All good things come to an end, and on Monday morning, I had to say ciao ciao to Cinque Terre. I was sad to say goodbye to the villages and the area, but not sad to say goodbye to the somehow increasing number of tourists. Somehow there were more tourists in Cinque Terre then there had been in Pisa with its Leaning Tower.
I caught the 8:53 train to La Spezia to change trains to one to Viareggio to change to another train to Lucca. If I had more time, I would’ve spent it exploring these towns after another day of hiking Cinque Terre. However, I had to make the most out of my four days there, so it was on to Lucca.
Today, Lucca has a population 87,000. The Piazza San Michele is located on the former site of the Roman forum, and the Piazza dell’Anfiteatro still has traces of the amphitheatre (and has a circular shape). In 56 BC Julius Caesar, Pompey and Crassus formed the First Triumvirate in Lucca. Lucca is the birthplace of Puccini. The place is filled with history.
I left my luggage at the train station for 4€ so I could explore more easily. A bit expensive (considering the fact last month I did the same thing in Burgos for 1€), but Italians know how to make money off tourists, so I paid it without complaining. It was a well spent 4€ to maneuver through the city.
A quick cappuccino (had to get it in before 11:oo) before going under the wall to the city centre. Lucca is famous for its medieval walls and for having a ton of churches. As I always prefer God’s architecture to man’s, I didn’t really keep track of which church was which and only looked at the map to make sure I was seeing everything there was to see. Which was a lot.
After wandering the streets a while, I spent some time sitting on a bench resting and writing in my personal travel journal near the walls and a parking lot/car park (only residents can drive within the walls and everyone else must park outside). It was about 14ºC (57.2ºF), and someone had left their poor German Shepherd dog in the car in the shade. Some woman asked me (in Italian, of course), if it was mine, and I was like “No, non è il mio cane” (although I do live with a German Shepherd). She went off on the indignities of leaving a dog in a car (which I do agree with, of course). She finally got bored of waiting for the car’s owner to show up. A few minutes later, they did, and another woman appeared out of nowhere to yell at them. This lead to a screaming match in Italian. It was like my own little Fellini film right before my eyes. They then tried to bring me into it, and with my rusty Italian, I explained I had just been there five minutes and could not say how long the dog had been in the car. I just wanted to play with the dog. The moral of the story is…don’t leave dogs in cars!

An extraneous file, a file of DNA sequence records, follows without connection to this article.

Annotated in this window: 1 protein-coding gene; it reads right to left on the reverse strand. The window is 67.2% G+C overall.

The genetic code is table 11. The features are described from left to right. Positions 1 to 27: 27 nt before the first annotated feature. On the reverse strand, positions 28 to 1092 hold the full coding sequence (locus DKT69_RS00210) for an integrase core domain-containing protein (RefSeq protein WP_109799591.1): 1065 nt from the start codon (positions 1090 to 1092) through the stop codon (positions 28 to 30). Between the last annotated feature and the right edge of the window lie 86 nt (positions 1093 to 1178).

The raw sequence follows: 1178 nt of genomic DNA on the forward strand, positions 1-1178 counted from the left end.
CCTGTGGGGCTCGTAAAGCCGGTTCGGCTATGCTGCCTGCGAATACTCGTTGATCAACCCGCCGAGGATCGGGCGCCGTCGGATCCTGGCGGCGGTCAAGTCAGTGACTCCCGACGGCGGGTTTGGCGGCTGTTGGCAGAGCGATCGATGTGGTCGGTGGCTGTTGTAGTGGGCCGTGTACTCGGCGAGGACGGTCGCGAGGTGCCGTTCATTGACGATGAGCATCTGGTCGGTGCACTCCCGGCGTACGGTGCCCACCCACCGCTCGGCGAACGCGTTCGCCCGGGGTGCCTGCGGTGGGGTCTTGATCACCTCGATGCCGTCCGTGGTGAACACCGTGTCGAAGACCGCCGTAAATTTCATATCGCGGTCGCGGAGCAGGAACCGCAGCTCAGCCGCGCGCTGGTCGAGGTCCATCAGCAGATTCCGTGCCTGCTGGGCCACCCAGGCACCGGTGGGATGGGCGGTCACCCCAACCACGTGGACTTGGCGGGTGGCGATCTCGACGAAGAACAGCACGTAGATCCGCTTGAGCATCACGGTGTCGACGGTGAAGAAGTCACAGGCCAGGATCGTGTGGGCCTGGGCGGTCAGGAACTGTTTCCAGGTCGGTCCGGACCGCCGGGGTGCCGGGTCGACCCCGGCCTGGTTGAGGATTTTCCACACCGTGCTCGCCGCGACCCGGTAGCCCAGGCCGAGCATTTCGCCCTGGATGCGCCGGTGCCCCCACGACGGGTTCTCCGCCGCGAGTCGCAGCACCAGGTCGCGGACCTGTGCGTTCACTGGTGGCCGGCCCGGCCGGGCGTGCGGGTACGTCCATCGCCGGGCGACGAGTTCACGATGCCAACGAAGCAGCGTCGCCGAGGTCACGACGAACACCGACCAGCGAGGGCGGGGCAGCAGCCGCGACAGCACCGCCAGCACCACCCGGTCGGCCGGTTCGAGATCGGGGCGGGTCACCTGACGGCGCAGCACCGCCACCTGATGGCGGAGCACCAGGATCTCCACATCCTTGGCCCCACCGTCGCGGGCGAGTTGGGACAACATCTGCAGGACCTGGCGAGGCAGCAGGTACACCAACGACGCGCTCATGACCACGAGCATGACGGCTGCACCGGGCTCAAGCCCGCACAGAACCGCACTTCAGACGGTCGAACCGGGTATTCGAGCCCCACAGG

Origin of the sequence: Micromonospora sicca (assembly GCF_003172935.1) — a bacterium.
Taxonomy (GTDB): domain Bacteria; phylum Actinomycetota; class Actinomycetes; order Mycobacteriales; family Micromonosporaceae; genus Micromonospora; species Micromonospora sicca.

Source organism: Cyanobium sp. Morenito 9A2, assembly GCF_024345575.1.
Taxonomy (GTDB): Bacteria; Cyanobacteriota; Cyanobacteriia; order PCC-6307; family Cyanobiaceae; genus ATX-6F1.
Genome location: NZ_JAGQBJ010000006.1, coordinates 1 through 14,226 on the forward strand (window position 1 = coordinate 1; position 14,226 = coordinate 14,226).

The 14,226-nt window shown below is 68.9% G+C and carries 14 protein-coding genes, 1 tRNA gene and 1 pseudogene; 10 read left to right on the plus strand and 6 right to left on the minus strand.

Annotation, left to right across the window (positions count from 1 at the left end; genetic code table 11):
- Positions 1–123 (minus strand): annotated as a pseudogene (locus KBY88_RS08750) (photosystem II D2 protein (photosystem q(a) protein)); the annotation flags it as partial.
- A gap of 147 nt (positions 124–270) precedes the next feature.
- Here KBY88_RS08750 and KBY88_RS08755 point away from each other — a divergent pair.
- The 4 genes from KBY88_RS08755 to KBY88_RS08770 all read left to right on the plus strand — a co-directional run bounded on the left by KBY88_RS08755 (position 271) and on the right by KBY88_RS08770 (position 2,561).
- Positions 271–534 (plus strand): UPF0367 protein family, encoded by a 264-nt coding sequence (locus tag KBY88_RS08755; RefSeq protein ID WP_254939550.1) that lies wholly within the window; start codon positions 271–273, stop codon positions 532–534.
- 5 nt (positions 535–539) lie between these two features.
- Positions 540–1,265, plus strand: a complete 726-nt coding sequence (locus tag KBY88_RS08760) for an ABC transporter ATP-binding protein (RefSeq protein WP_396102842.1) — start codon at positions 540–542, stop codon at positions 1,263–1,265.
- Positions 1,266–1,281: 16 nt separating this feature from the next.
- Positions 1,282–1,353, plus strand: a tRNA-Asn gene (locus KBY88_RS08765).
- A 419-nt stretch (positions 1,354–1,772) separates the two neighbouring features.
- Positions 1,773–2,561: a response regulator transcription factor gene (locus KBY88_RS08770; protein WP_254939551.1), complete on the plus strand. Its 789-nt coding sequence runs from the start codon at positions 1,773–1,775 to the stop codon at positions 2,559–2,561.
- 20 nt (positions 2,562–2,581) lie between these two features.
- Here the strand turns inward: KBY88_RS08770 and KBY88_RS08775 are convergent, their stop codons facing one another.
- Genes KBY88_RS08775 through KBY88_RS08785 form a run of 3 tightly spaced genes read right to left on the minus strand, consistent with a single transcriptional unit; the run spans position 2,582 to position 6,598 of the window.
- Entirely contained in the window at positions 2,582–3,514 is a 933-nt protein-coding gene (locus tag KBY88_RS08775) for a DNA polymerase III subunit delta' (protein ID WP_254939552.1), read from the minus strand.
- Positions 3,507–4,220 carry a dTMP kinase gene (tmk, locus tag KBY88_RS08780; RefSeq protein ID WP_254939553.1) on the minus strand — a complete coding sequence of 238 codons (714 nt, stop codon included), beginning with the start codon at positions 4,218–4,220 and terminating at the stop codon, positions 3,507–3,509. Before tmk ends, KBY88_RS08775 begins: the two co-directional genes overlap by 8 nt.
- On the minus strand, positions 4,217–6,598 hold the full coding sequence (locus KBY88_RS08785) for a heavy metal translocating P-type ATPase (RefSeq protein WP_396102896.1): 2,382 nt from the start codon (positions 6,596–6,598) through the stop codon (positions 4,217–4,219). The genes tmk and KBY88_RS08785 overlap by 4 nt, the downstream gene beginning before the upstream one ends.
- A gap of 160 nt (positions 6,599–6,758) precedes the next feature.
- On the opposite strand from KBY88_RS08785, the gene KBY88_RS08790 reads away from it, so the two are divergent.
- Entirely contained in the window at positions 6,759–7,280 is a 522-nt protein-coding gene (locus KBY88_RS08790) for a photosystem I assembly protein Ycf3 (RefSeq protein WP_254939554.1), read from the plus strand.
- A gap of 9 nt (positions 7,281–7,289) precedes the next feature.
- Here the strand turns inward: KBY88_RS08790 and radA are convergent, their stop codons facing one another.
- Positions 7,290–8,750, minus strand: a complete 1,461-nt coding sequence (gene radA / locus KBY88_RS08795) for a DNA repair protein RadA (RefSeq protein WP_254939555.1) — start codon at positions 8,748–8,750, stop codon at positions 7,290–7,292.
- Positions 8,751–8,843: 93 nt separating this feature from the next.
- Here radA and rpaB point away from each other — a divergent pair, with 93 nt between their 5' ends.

I had my token lunch of pizza (I only eat pizza in Italia nowadays, and only once during the trip! Silly diet and trying to eat healthy) found my way to the famous Piazza dell’Anfiteatro, which I really enjoyed. Spain has some amazing plazas, so it takes a lot to impress me now. Piazza dell’Anfiteatro succeeded. I really liked the bar that advertised a husband day-care centre and reminded people that every time you tip a bartender, a Justin Beiber fan catches a cold, so tip your bartender. (With the coperto, tips aren’t needed in Italia as they’re already getting paid just for you sitting down in most estabalishments).
I had my gelato and walked along the wall a bit more, admiring the views of Tuscany. I wish I had had more time to explore. Alas, my reservation was in Firenze (Florence), so I knew I should be wrapping up my visit to Lucca. I had bought my souvenirs in the morning from a cart selling post cards and other Lucca Memorabila in the piazza near the Cathedral, so I was good to go. I said “ciao” to all the beautiful towers and churches and headed back toward the train station. There was a train around the half hour of every hour connecting Lucca to Florence. I settled down on the train to study some italiano and admire the beauty of the scenery around me…wondering what would await me in my second visit to Florence.